Competing or complementary?

When it comes to infrastructure debt, the consensus is that banks and institutional investors are more likely to be collaborators than bitter rivals.  

A conversation focusing on infrastructure debt is bound to touch on the role and presence of banks within project finance sooner or later. In the case of Infrastructure Investor’s Debt and Project Finance 2015 Forum, which took place in Berlin this week, the topic was breached early during the morning keynote presentation, sparking a debate that carried over to several subsequent panel discussions.

Until a few years ago, banks dominated the project finance sector. Had it not been for the Basel III regulations, banks may not have taken a step back, allowing institutional investors to step in and fill the resulting gap.

“The way I look at it is ‘the genie has escaped the bottle […] and he can’t get back in’,” Hastings Funds Management’s executive director Steve Rankine said, noting that in his view more investors will enter the sector as they are drawn to three primary characteristics: its ability to serve as a long-term cash flow hedge, its favourable risk-return profile, and its capacity to serve as a good diversification tool.

 Banks on the other hand, while relevant to the sector and reluctant to exit it, will probably concentrate on short-term lending.

“Where we see the market going is banks will exit completely over the long term from the long tenor part of the market and what you’ll see is institutional investors that will come and replace that role,” he said.

The first dissenting voice came not from a bank but from Robin Burnett, senior director, infrastructure ratings at Standard & Poor’s.

“Whilst capital is more restricted – that is true because banks have no choice – leading project finance banks are still ready and willing to lend for quite long tenors and in many cases effectively to match institutional investors,” Burnett said.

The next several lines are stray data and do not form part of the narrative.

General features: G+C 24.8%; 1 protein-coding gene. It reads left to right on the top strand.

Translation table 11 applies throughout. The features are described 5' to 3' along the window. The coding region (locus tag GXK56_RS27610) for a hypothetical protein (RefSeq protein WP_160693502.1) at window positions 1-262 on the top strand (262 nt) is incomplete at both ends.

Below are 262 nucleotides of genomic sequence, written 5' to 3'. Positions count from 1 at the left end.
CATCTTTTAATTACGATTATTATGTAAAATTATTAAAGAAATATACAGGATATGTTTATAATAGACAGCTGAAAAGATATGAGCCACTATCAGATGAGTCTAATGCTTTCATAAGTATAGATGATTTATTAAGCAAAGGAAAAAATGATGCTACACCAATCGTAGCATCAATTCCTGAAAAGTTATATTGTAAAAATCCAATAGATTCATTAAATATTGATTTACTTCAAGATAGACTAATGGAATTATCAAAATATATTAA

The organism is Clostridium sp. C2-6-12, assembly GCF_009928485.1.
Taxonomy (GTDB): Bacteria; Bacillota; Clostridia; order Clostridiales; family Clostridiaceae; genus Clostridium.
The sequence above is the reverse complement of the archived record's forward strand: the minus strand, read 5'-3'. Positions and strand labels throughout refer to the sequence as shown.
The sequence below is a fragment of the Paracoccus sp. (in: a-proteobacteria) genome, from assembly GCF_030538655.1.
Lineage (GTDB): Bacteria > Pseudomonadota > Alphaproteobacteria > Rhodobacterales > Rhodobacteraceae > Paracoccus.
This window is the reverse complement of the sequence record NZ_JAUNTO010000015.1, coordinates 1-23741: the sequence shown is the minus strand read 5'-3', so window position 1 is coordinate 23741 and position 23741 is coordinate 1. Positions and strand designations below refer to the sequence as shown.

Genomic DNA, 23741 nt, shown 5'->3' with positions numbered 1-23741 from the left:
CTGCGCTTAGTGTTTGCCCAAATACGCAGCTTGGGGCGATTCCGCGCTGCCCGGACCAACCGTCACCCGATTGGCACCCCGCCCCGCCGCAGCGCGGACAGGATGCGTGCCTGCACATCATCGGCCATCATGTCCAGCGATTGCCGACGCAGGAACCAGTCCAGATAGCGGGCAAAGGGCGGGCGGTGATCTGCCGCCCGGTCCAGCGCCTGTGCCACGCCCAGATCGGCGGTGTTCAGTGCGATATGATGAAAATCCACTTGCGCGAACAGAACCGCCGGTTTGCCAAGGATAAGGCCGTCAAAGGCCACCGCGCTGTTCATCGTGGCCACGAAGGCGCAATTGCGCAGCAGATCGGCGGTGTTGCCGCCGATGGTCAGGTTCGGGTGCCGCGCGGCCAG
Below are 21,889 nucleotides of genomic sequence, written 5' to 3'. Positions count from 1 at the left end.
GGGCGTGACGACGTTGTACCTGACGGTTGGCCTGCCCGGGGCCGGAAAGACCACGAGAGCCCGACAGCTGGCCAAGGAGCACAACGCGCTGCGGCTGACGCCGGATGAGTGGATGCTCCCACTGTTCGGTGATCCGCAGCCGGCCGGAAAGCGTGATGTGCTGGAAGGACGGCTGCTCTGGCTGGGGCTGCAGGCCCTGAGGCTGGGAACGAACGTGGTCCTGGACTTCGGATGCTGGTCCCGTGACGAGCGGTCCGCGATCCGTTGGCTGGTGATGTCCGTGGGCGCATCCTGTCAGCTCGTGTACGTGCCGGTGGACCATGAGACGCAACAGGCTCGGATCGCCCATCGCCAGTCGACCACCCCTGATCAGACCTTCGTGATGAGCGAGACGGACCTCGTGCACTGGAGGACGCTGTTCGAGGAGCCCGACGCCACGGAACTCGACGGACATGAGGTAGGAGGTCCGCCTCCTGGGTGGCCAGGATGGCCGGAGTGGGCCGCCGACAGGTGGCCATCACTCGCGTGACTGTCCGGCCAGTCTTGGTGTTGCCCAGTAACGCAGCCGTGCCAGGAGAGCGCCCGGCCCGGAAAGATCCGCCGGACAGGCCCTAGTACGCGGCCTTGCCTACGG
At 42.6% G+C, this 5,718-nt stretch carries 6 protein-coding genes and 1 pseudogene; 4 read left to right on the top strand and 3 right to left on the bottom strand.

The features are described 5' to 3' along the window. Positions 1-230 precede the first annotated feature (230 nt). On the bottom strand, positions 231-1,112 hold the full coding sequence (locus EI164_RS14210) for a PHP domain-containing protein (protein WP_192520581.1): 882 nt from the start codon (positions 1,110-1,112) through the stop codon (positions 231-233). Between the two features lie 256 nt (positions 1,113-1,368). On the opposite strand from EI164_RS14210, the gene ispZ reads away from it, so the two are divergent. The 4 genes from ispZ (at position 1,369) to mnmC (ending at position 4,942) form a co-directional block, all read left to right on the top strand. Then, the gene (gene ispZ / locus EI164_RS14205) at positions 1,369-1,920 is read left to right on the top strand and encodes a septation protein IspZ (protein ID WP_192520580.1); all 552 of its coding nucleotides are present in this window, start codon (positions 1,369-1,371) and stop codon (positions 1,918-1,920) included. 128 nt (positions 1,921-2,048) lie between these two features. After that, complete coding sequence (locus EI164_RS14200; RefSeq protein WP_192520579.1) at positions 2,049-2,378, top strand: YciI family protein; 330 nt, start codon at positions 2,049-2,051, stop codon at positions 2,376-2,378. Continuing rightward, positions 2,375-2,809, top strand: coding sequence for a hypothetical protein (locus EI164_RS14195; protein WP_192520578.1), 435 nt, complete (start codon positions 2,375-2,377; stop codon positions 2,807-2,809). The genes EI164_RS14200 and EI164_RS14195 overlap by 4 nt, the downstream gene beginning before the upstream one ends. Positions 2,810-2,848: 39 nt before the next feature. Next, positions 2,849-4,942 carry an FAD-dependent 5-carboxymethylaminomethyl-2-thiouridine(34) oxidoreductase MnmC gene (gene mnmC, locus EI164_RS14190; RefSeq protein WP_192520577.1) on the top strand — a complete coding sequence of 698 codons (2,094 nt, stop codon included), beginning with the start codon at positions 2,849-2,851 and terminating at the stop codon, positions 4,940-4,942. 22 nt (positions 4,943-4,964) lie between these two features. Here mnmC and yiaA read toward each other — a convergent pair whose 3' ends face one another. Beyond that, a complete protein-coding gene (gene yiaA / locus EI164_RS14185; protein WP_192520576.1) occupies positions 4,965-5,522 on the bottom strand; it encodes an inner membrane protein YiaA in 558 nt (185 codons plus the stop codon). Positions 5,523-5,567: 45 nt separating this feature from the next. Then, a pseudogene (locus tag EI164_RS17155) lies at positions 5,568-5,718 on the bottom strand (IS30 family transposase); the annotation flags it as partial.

In his view, banks and institutional investors are not on opposite sides but rather complementary to one another. Burnett has seen a trend of more partnerships between banks and institutional investors emerging, particularly for larger transactions where capacity is an issue.

Andrew Blincoe, head of infrastructure and structured corporate financing at RBS, said: “I think our [bank’s] role has been providing intellectual capital as well as economic capital and helping our issuers intermediate or access different sources of capital.”

Should Burnett’s assessment be accurate, it can only be good news for project sponsors or anyone looking to raise a debt fund since it would mean a greater choice of capital sources.

One thing Forum attendees did agree on was the likelihood that investors would be increasing their target allocations to infrastructure debt in the next 12 months. The vast majority of respondents (85.3 percent) participating in a live poll conducted during one of the sessions, expected institutional investors to increase their allocation to the asset class, while just 2.4 percent expected a decline.

How this bulging appetite will reconcile with what many participants at the Forum described as a lack of supply will no doubt have repercussions that will continue to be a Berlin talking point in years to come.